``To do the job properly is impossible,'' he says. ``The paper is deficient every week, but it's better than nothing.''
The Banner has established a reputation for sound journalism. Former staffers have gone on to publications like the New York Times, the Washington Post, and the Los Angeles Times.
This is where Miller, who maintains phone contact with the Banner's Dorchester newsroom and checks in each week before press time, draws some of his satisfaction. It does not come from inspecting the financial ledger. ``It's never been fun or profitable,'' he says of publishing the Banner. ``People from the outside looking in think it must be a real lark and it must make me a fortune, but it doesn't. Our market is too small.''
The Banner circulates to an estimated 10,000 readers. Like other black-run newspapers, making circulation gains is doubly tough now that major metropolitan dailies have broadened their outlooks and intentionally integrated their staffs to bring more racial balance to their news and opinion columns.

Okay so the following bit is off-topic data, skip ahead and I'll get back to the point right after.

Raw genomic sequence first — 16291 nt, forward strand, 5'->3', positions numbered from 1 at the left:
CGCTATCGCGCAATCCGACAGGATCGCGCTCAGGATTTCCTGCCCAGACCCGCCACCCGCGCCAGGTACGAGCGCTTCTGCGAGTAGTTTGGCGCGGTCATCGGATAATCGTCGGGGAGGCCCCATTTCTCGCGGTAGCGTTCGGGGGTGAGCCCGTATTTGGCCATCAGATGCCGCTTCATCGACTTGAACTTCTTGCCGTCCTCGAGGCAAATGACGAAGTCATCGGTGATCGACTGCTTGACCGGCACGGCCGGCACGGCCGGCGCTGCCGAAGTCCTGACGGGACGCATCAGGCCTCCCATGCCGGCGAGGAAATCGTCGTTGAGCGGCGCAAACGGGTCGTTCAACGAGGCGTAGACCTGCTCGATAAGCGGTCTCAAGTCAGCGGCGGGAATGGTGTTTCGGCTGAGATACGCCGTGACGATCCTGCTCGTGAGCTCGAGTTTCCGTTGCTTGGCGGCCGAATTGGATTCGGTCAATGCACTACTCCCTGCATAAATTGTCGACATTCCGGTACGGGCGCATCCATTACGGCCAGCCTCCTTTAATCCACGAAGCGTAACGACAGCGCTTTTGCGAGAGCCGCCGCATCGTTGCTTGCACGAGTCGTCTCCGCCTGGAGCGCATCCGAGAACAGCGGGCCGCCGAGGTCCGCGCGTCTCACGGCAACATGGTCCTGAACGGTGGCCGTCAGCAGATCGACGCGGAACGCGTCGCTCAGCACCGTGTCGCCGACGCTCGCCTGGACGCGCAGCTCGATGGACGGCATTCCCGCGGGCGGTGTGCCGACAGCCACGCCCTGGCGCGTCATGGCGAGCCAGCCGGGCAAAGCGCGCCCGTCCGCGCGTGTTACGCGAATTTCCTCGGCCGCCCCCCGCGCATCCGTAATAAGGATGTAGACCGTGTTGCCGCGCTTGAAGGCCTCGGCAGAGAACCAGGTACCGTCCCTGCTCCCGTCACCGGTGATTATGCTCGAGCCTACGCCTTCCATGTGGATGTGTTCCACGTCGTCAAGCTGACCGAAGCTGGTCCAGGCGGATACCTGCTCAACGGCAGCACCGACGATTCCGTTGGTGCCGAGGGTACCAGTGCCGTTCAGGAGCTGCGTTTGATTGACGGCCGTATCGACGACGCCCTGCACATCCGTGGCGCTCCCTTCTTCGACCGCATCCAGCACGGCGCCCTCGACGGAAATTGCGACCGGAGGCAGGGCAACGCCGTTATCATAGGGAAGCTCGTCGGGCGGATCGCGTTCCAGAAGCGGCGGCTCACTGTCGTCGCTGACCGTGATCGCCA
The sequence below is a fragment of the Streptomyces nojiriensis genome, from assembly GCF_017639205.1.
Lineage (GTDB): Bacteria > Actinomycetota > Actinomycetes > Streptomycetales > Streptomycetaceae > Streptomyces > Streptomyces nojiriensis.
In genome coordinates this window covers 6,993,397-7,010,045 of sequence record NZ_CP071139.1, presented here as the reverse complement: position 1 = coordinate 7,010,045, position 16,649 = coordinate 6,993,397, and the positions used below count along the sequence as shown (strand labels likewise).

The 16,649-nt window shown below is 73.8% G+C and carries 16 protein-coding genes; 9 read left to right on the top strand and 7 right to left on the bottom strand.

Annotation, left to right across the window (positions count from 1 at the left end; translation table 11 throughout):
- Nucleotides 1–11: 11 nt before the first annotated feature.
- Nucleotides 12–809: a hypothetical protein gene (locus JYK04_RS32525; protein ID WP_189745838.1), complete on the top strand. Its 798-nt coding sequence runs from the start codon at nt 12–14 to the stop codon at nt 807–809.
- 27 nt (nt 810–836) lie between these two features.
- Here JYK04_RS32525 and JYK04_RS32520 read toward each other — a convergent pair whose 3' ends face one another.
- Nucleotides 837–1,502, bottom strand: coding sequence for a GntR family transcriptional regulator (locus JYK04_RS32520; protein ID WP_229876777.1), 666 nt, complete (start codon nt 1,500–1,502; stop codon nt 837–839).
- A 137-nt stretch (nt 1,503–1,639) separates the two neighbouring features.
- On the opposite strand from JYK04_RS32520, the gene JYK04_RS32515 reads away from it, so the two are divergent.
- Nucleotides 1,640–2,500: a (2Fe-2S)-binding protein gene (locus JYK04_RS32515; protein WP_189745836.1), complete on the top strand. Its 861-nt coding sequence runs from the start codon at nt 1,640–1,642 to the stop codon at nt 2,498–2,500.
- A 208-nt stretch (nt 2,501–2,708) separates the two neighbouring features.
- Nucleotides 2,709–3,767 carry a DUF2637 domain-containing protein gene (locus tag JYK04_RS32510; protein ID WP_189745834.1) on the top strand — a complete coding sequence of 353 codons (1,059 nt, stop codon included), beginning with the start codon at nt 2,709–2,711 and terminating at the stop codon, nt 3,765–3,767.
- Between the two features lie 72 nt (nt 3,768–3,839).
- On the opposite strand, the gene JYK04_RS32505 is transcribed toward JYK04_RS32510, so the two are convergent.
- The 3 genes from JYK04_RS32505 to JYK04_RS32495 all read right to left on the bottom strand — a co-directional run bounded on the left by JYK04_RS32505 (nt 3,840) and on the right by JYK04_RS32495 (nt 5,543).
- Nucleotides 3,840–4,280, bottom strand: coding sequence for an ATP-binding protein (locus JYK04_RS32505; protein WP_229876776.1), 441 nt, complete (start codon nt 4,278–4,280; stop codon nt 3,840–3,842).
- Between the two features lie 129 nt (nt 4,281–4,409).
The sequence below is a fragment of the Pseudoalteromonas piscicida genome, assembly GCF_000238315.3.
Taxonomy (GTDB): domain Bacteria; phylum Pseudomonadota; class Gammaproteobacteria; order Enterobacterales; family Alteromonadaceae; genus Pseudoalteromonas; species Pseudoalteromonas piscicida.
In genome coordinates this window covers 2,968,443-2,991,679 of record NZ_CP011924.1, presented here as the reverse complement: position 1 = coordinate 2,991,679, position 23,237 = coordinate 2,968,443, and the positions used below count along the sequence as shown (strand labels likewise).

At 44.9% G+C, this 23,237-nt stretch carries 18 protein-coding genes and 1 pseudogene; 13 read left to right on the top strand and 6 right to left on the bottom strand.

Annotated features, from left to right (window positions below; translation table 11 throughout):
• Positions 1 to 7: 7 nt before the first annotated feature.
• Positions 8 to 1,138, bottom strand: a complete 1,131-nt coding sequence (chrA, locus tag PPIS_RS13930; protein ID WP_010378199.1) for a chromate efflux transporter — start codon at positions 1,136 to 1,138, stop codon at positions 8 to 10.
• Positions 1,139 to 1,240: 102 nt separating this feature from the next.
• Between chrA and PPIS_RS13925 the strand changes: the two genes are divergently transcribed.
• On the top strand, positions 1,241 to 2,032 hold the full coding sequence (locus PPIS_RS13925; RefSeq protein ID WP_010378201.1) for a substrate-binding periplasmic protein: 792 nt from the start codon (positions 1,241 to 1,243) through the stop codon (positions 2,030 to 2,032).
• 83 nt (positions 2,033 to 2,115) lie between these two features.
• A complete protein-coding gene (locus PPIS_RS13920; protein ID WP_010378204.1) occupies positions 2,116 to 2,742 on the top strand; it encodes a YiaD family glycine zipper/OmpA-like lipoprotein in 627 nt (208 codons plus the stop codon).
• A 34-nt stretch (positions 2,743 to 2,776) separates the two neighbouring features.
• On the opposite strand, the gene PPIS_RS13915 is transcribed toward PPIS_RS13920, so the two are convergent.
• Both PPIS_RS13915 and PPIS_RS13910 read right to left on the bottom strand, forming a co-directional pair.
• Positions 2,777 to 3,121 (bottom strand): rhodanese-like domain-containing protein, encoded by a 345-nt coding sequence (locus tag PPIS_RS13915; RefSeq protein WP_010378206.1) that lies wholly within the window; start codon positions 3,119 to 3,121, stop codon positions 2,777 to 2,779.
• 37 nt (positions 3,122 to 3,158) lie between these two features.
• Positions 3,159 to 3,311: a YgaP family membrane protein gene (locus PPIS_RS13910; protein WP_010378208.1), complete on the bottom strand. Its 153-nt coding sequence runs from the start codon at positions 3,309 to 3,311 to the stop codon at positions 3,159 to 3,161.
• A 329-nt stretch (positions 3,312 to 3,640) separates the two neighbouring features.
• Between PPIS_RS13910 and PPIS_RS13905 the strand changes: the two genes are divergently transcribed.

Even so, Carmen Marshall, executive director of the National Black Media Coalition, doesn't believe this development erodes the need for a strong black press.
``That's a bogus proposition that now that we have black people working at white papers, we don't need the black newspaper the way we once did,'' he says. ``It's needed more now than it's ever been needed. [Major newspapers] have black reporters, but they are not voices. They cover what they are told to cover.''
``[W]hen the black reporter writes in the black press, there is more believability,'' says Steve Davis, the executive director of the National Newspaper Publishers Association, an organization of black-owned papers.